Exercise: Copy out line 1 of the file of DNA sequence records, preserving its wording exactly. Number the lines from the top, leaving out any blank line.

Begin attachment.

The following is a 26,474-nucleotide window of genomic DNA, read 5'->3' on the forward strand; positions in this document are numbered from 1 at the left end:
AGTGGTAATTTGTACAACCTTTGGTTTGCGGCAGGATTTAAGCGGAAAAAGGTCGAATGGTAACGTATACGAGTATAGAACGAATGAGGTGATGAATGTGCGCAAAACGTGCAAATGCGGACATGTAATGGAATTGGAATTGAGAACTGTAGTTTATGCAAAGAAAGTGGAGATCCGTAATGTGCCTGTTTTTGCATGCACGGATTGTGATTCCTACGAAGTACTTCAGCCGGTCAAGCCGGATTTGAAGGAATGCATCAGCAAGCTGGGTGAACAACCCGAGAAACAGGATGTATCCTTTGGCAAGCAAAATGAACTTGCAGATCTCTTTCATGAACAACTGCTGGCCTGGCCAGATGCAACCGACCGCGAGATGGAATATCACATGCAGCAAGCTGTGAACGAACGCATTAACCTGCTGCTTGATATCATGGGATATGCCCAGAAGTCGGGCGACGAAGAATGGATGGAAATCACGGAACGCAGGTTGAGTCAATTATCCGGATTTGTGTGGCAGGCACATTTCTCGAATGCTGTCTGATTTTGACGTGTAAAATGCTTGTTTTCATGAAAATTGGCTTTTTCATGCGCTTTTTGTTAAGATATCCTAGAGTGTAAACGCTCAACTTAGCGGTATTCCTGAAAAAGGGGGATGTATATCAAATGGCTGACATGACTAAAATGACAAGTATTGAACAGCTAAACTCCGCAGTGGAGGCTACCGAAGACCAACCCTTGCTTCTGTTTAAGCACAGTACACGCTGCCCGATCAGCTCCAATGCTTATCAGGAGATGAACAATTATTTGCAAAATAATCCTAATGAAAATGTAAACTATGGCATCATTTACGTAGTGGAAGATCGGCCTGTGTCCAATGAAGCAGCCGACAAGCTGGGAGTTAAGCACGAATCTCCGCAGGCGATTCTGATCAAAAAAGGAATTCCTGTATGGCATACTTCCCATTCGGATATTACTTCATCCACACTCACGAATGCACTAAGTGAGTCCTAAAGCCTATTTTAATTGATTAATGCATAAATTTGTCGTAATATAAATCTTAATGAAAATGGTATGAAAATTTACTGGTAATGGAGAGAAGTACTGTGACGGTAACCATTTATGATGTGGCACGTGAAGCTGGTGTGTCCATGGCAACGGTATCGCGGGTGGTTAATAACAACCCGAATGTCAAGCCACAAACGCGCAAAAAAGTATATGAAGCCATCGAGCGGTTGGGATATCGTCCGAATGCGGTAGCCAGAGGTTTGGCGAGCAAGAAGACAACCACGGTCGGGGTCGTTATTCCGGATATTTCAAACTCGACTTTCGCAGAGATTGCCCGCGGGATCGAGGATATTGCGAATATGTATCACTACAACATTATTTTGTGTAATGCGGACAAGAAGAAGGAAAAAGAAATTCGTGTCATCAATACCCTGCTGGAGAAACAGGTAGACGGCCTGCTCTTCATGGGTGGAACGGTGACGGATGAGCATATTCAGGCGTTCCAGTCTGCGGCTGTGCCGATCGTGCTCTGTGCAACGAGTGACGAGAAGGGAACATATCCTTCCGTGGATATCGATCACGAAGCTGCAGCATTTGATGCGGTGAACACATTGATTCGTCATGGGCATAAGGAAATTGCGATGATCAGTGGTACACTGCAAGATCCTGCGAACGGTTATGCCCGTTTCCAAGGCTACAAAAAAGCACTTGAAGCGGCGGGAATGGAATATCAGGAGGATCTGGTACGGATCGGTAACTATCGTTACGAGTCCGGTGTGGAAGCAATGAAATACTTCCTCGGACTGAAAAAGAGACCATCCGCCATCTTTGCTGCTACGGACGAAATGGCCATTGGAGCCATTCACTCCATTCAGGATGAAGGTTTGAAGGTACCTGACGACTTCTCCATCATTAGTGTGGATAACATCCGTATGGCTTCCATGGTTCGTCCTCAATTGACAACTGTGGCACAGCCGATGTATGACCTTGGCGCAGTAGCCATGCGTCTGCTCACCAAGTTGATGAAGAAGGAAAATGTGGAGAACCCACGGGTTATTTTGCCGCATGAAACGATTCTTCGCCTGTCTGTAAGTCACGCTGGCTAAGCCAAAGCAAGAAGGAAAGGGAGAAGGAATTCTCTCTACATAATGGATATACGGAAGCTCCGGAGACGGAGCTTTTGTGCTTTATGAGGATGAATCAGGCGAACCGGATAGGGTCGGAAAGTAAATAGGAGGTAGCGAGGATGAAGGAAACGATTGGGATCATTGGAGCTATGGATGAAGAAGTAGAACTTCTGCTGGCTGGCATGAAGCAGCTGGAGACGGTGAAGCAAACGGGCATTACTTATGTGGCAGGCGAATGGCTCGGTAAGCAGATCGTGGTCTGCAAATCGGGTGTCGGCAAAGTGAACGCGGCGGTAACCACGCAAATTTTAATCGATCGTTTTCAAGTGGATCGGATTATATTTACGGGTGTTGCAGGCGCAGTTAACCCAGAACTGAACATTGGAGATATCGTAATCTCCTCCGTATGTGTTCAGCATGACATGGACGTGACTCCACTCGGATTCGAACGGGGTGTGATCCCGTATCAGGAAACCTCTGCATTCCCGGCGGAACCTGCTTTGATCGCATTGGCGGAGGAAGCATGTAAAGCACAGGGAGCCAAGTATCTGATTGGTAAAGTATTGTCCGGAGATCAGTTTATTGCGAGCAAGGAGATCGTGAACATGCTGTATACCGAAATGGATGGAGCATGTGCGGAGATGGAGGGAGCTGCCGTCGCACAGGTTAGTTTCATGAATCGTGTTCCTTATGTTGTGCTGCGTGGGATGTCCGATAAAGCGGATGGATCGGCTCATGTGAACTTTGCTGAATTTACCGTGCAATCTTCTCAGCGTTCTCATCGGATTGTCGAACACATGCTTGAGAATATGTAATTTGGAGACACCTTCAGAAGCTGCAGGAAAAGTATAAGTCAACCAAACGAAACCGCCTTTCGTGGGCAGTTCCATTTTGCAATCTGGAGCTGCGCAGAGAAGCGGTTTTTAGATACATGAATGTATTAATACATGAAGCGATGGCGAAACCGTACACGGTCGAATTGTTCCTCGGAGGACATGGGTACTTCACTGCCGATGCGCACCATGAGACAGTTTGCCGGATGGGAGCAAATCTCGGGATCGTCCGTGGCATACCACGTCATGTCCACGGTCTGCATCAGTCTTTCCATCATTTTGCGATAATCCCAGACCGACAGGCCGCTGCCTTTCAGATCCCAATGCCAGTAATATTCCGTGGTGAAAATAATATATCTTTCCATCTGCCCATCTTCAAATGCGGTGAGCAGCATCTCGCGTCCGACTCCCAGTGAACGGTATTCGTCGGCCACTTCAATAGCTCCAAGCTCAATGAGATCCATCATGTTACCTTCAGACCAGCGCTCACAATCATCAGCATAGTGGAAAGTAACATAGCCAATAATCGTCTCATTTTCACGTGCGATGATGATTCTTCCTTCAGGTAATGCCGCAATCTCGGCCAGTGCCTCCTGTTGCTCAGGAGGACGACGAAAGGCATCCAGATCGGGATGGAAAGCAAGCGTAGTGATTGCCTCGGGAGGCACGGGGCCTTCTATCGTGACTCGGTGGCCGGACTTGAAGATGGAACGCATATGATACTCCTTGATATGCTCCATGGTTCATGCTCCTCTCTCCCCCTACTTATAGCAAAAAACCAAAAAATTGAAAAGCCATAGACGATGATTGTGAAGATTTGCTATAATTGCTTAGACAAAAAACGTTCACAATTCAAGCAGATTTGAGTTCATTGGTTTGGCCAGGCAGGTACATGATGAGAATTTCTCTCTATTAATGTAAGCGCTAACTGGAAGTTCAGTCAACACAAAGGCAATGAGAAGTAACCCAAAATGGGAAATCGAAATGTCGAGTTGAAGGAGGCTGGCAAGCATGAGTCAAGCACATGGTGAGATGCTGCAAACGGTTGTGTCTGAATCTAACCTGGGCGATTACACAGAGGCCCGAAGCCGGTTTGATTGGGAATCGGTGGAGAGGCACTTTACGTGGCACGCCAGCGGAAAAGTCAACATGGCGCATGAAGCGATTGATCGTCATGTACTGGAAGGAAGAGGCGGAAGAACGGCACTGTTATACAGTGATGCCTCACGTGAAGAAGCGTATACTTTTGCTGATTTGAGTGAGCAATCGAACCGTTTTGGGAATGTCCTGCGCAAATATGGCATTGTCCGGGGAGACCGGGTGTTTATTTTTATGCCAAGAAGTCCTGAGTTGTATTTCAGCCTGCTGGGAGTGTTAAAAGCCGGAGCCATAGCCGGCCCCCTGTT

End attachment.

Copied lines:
The following is a 26,474-nucleotide window of genomic DNA, read 5'->3' on the forward strand; positions in this document are numbered from 1 at the left end: